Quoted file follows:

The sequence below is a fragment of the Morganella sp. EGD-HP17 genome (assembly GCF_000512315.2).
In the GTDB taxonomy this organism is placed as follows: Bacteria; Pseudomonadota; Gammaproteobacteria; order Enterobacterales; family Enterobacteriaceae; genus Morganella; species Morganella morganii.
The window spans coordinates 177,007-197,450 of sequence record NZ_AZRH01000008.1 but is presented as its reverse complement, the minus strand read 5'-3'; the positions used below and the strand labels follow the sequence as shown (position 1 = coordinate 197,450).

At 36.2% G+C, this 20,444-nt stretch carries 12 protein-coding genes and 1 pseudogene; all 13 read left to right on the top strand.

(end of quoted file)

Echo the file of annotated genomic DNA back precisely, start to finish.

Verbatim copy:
The sequence below is a fragment of the Morganella sp. EGD-HP17 genome (assembly GCF_000512315.2).
In the GTDB taxonomy this organism is placed as follows: Bacteria; Pseudomonadota; Gammaproteobacteria; order Enterobacterales; family Enterobacteriaceae; genus Morganella; species Morganella morganii.
The window spans coordinates 177,007-197,450 of sequence record NZ_AZRH01000008.1 but is presented as its reverse complement, the minus strand read 5'-3'; the positions used below and the strand labels follow the sequence as shown (position 1 = coordinate 197,450).

At 36.2% G+C, this 20,444-nt stretch carries 12 protein-coding genes and 1 pseudogene; all 13 read left to right on the top strand.